Rapid Fire May 24, 2012: US DoD Foreign Transactions
The US DoD published two FY11 reports on purchases from foreign entities and to foreign countries [PDFs]. DoD procurement actions from foreign entities amounted to $24B or 6.4% of the total. 67% of that comes from fuel, services, construction, or food. 18% or about $4.3B were spent on imported equipment.
Meanwhile US Foreign Military Sales (FMS) of $2M+ amounted to a total of $14.2B: $10.5B through the Army, $2.6B via the Air Force, $1B handled by the Navy and $102M via the Defense Logistics Agency (DLA). One may conclude that the US exported $10B more in military equipment than it imported, but that would be a hasty conclusion. Substantial FMS transactions to countries like Afghanistan, Egypt or Israel are subsidized with American military aid funds.
Government Contract Costs, Pricing & Accounting Report has a scathing article [PDF] on the Defense Contract Audit Agency (DCAA)…
RAND’s Arroyo Center surveyed the US Army’s supplier relationship management, after having published a similar report for the Air Force earlier this year. Their conclusions have a familiar sound: there should be more systematic, better information sharing, and links between acquisition and sustainment contracting.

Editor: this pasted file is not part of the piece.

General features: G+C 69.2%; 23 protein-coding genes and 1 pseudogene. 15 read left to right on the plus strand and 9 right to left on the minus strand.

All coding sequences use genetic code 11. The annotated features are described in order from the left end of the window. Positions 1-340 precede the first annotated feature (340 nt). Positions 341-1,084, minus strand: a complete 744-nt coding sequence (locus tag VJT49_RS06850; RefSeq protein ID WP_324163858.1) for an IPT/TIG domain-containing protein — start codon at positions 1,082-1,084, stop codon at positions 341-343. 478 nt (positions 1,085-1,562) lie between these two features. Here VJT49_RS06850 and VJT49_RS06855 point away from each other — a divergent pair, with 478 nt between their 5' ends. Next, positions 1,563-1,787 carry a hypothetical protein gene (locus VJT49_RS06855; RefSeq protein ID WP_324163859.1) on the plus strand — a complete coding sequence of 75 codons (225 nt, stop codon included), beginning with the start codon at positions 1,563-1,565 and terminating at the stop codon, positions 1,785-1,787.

US Senate Foreign Relations Committee Chairman John Kerry [D-MA] said during a hearing yesterday that he does not “currently intend to bring the [Law of the Sea] treaty to a vote before the November [presidential] election.” The Obama administration has been trying to drum up support for the US to join this UN treaty with a barrage of positive statements from senior civilian and military staff. But the issue has been moving at the pace of a glacier: 3 years ago Kerry was already trying to find how he could get this treaty ratified, and that was not the first aborted attempt to do so. Next step: lame-duck vote?